But the U.S. has nothing really at stake in these fights; no matter what happens, it will not be invaded, bombed, or humiliated.

Likewise, the wars at home – against poor people and drug users – go on for decades. And no one is better off – except the Deep State industries engaged in the wars themselves (welfare agencies, prisons, police, drug pushers, etc.).

The Donald’s new trade war is a delight, too; already, the sidewalks are slick with greasy swamp water; lobbyists line up around the block to ask for special favors and dispensations. The insiders gain power and money by controlling crony trade deals.

But neither the president nor his crackpot advisors may realize the danger. And here is where it gets interesting: They mustn’t allow this war to get out of hand.

To continue reading: Why Trump Won’t Start a Real Trade War

Here’s Why Trump Is Hiking Chinese Tariffs To 25%, by Tyler Durden

China is counteracting Trump’s tariffs by allowing the its currency, the yuan, to depreciate. So Trump is raising tariffs some more. From Tyler Durden at zerohedge.com:

One of the cited reasons behind today’s market slide which started in Asia and promptly swept the rest of the globe, is a belated appreciation of Tuesday’s news that the Trump administration is now considering more than doubling proposed tariffs on a further $200 billion worth of Chinese goods to 25%, up from an original 10%.

But what exactly prompted Trump to push for the sharp reset in Chinese tariffs?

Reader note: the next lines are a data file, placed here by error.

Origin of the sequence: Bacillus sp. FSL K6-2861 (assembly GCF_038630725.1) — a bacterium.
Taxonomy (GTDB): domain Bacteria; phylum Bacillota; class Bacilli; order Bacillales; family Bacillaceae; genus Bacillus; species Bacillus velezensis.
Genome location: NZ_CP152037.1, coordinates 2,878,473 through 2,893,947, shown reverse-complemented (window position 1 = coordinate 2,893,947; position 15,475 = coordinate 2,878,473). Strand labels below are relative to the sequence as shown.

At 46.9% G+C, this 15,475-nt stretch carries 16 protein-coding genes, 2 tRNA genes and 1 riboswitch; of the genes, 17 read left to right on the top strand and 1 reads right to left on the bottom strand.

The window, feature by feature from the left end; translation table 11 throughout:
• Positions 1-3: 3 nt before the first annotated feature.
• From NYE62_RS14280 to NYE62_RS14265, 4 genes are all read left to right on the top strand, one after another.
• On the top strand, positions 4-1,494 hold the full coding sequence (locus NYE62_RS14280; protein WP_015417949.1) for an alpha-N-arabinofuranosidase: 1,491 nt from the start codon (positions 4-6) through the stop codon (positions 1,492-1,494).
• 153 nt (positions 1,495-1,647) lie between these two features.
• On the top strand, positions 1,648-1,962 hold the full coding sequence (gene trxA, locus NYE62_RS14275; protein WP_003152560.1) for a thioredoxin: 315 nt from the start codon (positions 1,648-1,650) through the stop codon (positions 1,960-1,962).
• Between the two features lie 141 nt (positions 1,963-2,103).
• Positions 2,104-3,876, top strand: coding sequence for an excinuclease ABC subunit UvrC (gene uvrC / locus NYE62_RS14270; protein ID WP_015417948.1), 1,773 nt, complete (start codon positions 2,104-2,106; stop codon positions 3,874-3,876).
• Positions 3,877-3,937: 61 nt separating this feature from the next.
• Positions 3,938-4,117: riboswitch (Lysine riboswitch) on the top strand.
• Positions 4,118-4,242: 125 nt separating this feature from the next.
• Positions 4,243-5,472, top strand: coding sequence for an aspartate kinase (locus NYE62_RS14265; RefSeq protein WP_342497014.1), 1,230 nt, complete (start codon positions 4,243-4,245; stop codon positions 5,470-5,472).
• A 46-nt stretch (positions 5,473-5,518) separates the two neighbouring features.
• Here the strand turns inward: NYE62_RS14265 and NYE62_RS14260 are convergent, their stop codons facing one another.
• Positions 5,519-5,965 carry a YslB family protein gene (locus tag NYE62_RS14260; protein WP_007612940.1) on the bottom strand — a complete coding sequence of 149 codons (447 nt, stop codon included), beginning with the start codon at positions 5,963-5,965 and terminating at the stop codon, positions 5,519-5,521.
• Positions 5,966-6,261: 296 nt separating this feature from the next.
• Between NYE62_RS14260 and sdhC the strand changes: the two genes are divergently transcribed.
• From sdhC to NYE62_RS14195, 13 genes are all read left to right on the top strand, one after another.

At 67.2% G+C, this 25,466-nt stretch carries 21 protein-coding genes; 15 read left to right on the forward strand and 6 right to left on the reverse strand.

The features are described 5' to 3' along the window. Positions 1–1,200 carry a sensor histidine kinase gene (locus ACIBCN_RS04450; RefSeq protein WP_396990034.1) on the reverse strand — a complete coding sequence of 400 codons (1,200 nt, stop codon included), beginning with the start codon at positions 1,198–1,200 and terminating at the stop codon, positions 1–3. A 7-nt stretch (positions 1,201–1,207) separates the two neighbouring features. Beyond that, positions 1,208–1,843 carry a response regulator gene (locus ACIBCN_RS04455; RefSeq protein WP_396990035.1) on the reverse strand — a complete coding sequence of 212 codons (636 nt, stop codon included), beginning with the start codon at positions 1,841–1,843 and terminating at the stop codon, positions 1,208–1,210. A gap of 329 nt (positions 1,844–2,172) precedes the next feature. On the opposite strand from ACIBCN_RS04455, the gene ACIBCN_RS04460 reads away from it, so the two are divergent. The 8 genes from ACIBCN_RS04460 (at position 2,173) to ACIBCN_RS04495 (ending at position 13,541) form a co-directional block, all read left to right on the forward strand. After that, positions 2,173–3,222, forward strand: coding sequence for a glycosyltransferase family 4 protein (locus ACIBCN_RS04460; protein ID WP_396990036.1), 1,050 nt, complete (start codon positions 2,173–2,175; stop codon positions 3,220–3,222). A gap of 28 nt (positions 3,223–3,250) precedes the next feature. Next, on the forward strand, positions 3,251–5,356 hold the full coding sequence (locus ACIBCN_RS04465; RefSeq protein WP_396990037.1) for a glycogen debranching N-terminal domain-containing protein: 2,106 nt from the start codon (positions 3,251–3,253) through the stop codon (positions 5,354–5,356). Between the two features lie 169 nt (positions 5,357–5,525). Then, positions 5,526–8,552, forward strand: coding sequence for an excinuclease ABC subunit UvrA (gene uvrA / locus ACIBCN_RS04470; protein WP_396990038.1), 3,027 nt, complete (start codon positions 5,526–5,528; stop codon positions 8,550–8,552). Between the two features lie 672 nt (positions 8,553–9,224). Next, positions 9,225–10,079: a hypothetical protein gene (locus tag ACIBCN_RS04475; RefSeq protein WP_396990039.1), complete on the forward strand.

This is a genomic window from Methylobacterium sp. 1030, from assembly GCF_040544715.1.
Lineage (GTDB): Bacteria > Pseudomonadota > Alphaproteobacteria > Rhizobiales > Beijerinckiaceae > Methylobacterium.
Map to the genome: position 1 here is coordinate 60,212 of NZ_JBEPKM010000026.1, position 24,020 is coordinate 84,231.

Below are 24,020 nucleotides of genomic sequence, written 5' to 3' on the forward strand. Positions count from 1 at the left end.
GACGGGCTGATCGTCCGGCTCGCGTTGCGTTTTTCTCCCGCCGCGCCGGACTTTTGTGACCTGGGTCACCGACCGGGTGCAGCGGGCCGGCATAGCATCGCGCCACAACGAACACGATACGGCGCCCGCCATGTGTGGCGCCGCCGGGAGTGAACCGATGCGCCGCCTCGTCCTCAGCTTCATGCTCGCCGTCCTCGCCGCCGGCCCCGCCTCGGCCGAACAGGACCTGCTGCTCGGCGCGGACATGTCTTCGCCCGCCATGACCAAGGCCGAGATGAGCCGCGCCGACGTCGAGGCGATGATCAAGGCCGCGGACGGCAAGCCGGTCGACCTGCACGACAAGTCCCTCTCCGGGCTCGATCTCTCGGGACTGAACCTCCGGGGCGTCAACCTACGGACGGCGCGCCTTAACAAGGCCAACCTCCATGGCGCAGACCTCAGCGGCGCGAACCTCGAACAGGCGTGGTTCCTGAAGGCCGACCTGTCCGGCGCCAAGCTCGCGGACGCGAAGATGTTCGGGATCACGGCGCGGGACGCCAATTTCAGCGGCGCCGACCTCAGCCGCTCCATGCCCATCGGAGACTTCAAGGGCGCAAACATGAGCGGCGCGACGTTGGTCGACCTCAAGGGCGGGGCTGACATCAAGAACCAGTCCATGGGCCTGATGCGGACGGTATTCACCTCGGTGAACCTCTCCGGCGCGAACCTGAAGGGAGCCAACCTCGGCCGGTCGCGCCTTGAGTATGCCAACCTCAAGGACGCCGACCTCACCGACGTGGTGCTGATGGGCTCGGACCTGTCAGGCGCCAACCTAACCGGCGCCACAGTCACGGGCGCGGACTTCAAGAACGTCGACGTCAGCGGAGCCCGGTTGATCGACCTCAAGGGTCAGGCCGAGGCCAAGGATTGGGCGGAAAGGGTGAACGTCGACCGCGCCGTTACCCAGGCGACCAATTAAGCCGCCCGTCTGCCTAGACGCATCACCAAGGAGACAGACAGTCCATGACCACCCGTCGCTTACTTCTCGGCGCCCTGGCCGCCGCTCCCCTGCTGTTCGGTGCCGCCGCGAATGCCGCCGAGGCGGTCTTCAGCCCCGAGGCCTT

The answer was actually first given by Trump himself three weeks ago, when in a candid CNBC interview the president said that he was not only watching the US trade deficit with China, but also its currency, which was “dropping like a rock”, suggesting that trade war was morphing into currency war after he berated the Fed for hiking rates and pushing the dollar higher (when, as we explain below, Trump should be commending Powell for doing just that).

Fast forward to today, when the WSJ gives some further color, noting that while “the administration didn’t spell out a particular rationale for increasing the tariff…. the reasons include anger over the Chinese government’s failure to approve the merger of U.S.-based Qualcomm Inc. and Dutch chip maker NXP Semiconductors, which forced the companies to scrap a deal aimed at boosting Qualcomm’s reach into new markets.”

The WSJ also cites “industry officials who have discussed the move with the White House” and who said that another, perhaps far more important reason for the tariff increase “is to compensate for the decline in the value of the yuan by about 6% over the past two months.

“It’s important countries refrain from devaluing currencies for competitive purposes,” a senior administration official said, and although he didn’t accuse China of acting in that fashion, the implication was clear.

Yet another reason that forced Trump’s hand is that as several banks have recently pointed out, the Yuan devaluation to date has effectively offset the adverse impact to Beijing from the $34 billion in tariffs enacted on Chinese goods, mainly machinery and components (to which China retaliated with tariffs on the same amount of U.S. exports, especially farm products).

To continue reading: Here’s Why Trump Is Hiking Chinese Tariffs To 25%